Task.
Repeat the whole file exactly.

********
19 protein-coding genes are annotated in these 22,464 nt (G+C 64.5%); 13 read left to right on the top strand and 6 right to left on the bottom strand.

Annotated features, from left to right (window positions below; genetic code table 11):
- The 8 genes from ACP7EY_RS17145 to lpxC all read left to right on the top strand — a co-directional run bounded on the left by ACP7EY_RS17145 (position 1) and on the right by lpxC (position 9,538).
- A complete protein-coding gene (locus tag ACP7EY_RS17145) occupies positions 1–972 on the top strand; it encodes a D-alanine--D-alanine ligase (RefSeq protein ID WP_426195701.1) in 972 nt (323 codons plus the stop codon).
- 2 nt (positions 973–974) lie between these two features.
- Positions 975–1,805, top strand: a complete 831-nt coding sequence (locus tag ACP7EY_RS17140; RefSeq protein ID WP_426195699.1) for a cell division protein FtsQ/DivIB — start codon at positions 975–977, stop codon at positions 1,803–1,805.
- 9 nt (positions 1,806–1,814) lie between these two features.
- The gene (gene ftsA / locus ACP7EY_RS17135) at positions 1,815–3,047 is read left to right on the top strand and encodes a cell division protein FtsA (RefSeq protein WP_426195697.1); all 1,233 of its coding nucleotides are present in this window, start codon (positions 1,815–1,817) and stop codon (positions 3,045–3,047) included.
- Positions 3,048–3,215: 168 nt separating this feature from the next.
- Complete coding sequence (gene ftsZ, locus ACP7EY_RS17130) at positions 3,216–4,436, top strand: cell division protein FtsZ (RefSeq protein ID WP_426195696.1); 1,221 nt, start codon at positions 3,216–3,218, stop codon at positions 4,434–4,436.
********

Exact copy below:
19 protein-coding genes are annotated in these 22,464 nt (G+C 64.5%); 13 read left to right on the top strand and 6 right to left on the bottom strand.

Annotated features, from left to right (window positions below; genetic code table 11):
- The 8 genes from ACP7EY_RS17145 to lpxC all read left to right on the top strand — a co-directional run bounded on the left by ACP7EY_RS17145 (position 1) and on the right by lpxC (position 9,538).
- A complete protein-coding gene (locus tag ACP7EY_RS17145) occupies positions 1–972 on the top strand; it encodes a D-alanine--D-alanine ligase (RefSeq protein ID WP_426195701.1) in 972 nt (323 codons plus the stop codon).
- 2 nt (positions 973–974) lie between these two features.
- Positions 975–1,805, top strand: a complete 831-nt coding sequence (locus tag ACP7EY_RS17140; RefSeq protein ID WP_426195699.1) for a cell division protein FtsQ/DivIB — start codon at positions 975–977, stop codon at positions 1,803–1,805.
- 9 nt (positions 1,806–1,814) lie between these two features.
- The gene (gene ftsA / locus ACP7EY_RS17135) at positions 1,815–3,047 is read left to right on the top strand and encodes a cell division protein FtsA (RefSeq protein WP_426195697.1); all 1,233 of its coding nucleotides are present in this window, start codon (positions 1,815–1,817) and stop codon (positions 3,045–3,047) included.
- Positions 3,048–3,215: 168 nt separating this feature from the next.
- Complete coding sequence (gene ftsZ, locus ACP7EY_RS17130) at positions 3,216–4,436, top strand: cell division protein FtsZ (RefSeq protein ID WP_426195696.1); 1,221 nt, start codon at positions 3,216–3,218, stop codon at positions 4,434–4,436.